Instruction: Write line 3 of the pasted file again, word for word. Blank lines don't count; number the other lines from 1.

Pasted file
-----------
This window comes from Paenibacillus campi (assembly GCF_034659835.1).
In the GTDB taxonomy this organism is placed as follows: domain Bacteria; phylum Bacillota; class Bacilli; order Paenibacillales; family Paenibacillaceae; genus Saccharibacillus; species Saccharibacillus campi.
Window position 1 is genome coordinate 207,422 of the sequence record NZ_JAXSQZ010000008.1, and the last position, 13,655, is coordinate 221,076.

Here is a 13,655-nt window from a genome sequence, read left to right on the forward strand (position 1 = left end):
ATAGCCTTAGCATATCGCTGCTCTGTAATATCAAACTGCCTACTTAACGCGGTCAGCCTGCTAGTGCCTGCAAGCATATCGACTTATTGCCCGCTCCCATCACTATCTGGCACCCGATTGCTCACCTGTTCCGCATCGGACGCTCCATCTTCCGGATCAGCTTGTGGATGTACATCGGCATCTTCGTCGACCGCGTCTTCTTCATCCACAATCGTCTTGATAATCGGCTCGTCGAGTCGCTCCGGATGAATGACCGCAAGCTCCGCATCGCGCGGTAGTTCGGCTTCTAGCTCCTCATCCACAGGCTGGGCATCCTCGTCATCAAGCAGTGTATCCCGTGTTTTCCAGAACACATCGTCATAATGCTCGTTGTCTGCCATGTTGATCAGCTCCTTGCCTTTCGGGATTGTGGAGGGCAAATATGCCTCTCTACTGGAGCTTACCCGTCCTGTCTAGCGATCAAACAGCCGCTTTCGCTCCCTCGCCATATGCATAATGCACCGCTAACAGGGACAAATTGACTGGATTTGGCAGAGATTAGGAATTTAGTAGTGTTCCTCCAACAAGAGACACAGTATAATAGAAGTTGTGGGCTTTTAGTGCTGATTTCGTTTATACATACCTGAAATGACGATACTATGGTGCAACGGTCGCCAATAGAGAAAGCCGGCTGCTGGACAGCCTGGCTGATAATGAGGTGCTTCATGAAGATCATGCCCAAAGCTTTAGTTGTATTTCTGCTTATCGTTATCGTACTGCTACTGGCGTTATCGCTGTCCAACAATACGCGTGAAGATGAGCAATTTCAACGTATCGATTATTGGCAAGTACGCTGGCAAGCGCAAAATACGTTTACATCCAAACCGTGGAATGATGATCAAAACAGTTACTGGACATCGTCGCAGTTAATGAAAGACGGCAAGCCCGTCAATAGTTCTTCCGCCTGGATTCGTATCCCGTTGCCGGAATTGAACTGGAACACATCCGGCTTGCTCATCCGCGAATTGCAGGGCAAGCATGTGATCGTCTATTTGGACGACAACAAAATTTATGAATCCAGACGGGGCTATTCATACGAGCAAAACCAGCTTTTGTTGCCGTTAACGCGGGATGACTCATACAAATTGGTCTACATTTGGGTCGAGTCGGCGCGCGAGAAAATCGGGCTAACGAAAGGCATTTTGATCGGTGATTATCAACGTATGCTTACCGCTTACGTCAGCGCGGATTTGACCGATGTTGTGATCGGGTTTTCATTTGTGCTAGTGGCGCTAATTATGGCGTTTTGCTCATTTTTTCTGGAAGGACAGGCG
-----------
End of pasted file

Window position 1 is genome coordinate 207,422 of the sequence record NZ_JAXSQZ010000008.1, and the last position, 13,655, is coordinate 221,076.